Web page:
Cell Potential, Gibbs Free Energy & the Equilibrium Constant

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Cell Potential & the Equilibrium Constant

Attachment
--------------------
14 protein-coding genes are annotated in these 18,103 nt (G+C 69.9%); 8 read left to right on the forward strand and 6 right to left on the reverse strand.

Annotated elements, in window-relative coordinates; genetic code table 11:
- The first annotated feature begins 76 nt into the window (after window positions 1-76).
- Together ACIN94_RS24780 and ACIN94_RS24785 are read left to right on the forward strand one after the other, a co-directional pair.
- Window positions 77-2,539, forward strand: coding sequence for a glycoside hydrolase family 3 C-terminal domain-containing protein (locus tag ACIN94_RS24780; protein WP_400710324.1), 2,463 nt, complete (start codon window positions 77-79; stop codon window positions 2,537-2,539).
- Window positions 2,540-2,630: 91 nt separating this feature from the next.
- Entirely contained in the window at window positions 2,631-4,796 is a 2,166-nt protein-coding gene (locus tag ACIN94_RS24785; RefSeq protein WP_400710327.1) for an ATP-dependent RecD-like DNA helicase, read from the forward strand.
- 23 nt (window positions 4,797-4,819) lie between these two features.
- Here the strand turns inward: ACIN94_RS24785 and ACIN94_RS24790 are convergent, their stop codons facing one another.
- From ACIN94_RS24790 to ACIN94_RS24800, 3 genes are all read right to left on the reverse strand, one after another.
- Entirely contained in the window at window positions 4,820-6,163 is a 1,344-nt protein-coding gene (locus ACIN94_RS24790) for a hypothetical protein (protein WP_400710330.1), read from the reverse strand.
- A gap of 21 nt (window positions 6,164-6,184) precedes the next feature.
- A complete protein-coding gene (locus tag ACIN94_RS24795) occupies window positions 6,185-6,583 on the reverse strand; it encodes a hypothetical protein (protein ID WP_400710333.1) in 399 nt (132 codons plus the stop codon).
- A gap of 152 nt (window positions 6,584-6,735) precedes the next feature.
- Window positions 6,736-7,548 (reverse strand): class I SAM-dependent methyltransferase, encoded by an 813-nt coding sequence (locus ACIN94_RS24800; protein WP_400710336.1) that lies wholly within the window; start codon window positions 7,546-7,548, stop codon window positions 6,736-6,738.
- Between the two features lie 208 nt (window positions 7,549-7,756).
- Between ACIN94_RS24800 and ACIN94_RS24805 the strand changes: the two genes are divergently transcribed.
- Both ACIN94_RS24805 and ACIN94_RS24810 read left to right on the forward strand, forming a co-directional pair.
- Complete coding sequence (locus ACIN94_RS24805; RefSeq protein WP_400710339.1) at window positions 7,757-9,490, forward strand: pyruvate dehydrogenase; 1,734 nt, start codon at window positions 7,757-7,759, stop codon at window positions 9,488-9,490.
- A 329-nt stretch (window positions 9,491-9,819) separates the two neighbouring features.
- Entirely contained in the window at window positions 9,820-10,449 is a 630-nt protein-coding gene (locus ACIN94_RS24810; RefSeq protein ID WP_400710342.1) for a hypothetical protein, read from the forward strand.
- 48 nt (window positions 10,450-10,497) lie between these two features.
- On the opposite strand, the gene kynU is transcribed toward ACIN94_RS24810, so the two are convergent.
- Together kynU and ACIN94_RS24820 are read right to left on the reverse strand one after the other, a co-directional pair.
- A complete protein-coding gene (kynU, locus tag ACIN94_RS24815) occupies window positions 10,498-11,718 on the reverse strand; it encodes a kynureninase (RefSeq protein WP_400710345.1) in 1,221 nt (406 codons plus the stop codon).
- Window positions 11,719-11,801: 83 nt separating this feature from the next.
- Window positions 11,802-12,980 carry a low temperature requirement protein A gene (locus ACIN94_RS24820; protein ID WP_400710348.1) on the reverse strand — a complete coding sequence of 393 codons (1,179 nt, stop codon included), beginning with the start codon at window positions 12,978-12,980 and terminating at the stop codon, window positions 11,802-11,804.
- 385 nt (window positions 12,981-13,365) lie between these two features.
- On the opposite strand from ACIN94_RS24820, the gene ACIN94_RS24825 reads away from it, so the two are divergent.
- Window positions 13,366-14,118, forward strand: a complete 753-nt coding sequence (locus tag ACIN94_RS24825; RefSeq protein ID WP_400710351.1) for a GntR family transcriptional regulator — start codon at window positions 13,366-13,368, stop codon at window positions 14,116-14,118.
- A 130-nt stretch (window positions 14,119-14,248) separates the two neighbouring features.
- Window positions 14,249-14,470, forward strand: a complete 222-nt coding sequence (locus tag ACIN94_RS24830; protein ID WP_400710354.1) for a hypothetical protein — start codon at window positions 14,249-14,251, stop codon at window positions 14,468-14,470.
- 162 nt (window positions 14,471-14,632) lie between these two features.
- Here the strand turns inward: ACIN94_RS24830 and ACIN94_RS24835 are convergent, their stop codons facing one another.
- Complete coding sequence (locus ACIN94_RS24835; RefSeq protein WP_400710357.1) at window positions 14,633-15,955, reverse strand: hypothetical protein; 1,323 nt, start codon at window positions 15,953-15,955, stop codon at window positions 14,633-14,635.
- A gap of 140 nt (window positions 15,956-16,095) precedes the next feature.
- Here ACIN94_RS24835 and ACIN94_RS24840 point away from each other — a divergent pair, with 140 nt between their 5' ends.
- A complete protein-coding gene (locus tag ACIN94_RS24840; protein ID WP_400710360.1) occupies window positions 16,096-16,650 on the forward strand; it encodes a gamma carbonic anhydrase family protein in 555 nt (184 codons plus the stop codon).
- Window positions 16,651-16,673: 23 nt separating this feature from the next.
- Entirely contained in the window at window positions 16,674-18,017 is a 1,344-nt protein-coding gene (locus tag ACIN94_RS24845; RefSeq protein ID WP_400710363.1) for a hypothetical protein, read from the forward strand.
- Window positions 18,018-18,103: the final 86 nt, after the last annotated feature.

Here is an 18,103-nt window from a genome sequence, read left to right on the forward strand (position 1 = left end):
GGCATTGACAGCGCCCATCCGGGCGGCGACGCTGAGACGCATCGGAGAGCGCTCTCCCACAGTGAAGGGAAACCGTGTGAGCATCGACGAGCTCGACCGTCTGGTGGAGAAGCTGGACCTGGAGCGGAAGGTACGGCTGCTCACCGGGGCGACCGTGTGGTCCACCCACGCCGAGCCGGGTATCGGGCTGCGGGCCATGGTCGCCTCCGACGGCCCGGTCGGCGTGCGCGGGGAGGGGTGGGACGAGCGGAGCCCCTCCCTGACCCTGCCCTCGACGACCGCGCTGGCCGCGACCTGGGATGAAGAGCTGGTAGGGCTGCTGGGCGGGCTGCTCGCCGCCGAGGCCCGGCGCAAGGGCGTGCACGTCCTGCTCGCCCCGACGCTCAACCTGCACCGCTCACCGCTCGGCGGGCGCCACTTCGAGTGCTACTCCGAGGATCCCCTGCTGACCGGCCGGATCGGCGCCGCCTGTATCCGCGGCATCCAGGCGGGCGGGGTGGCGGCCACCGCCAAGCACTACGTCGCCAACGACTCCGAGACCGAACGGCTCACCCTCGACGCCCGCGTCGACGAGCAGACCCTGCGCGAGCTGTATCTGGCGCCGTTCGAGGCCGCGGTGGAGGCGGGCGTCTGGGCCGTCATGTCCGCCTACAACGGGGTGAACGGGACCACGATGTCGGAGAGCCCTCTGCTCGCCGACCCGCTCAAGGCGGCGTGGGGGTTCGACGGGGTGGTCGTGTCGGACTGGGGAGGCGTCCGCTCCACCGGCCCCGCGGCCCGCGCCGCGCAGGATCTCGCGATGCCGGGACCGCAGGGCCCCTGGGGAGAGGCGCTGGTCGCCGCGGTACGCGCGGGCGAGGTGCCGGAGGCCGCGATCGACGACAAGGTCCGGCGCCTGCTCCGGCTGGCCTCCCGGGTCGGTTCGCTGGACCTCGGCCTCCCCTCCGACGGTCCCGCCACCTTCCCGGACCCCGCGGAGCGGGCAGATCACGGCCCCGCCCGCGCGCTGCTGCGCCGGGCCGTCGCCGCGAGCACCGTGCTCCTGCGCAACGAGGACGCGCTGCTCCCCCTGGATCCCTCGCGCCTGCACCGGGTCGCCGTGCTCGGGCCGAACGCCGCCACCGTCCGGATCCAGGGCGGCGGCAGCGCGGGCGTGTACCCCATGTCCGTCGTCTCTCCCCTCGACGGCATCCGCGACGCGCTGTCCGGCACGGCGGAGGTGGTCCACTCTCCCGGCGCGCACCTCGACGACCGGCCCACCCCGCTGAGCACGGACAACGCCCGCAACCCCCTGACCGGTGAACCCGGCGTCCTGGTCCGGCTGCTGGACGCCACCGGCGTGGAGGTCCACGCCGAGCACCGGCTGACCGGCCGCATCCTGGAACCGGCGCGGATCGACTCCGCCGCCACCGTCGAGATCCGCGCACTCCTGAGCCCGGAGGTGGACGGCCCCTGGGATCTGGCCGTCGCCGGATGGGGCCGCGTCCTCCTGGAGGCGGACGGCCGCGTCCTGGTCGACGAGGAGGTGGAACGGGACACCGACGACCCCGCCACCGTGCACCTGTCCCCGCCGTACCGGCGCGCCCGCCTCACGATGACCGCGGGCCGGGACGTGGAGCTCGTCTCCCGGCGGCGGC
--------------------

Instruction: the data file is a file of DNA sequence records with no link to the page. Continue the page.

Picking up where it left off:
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So here we say that galvanic and voltaic cells are able to produce electricity because they are not yet at equilibrium. Now recall that the chemical reaction will eventually reach equilibrium and at that point Q will equal K. In addition to this, once we've reached equilibrium, we would say that our self potential under non stand conditions would also equal zero. So here we have our initial nerds equation here we have your cell potential are nonstandard conditions equals self potential under standard conditions minus 0.5916 volts divided by N. The number of electrons transferred times log of Q. Q. Being your reaction quotient. And remember this represents your voltage and an exact moment once we've reached equilibrium, Like we've said yourself potential under nonstandard conditions with equal zero and your Q would equal your case. So now we use your equilibrium constant as your new variable. Because of this, we can try to solve for what K would equal in relation to your cell potential under standard conditions. So here we would subtract e cel from both sides which would give us a negative here and a negative here. And then you would just divide both sides by negative one. To make it positive. At this point. We could then multiply both sides by N. To give me n times yourself potential under standard conditions equals 0.5916 volts times log of K. Here we're reformatting the equation to show the relationship that the equilibrium constant has towards yourself potential Under standard conditions, we would then divide both sides by 0.5916 volts. So we'd have log of K Equals and Times yourself potential under standard conditions divided by .05916V. You want to get rid of the log of K. So you just take the inverse log. So that would become K equals 10 to n. Times E. Cell divided by 100.5916 volts. So this is the equation would use when we are given your self potential understanding conditions and asked to find your equilibrium constant K. Now we're gonna say the relationship between your self potential under standard conditions and your equilibrium constant K and gives free energy can be seen in this format. So when we have K and delta G, we connect them by this equation here, Delta G equals negative. Our tee times L n f K. Remember that R equals 8.314 jewels over moles times K. Remember here that the units could also be changed to volts times columns over moles times K. Then if we have our self potential under standard conditions in delta G, they're connected by this formula here. Delta G equals negative end number of electrons transferred times Faraday's constant times self potential under standard conditions. And then finally K. and Esa can be connected by this equation that we saw up above. Remember at 25°C. This portion here We can get as a standard value. And when we multiply by 2.303 that changes Ln into log. Then finally realized that we have cell potential here and here. And those cell potentials connect to this equation here. So remember if we're dealing with standard conditions, we're dealing with this circle here, that would mean that our concentrations are equal to one Moeller. Therefore we wouldn't rely on the Nerdist equation to help us determine what this cell potential is at all. We would just use the cell potential of my cathode minus the self potential of Maya node. So this is dealing with standard cell potential soul. No nurse equation needed. So keep in mind the relationship that Q and K have with each other in terms of reaching equilibrium, how there's a transition from your Q. Value to your K value. Remember the nurse equation is really utilized when we have concentrations that are different from when Mueller here in this triangle, we're assuming that we are at equilibrium now. So Q. Has been transitioned into K. We're dealing with one molar concentrations And therefore we use the simplified version to help us determine the overall standard cell potential and then look at the connection that it has to give free energy. So keep in mind these connections as we delve deeper and deeper into looking at calculations that show the interconnectedness of these different variables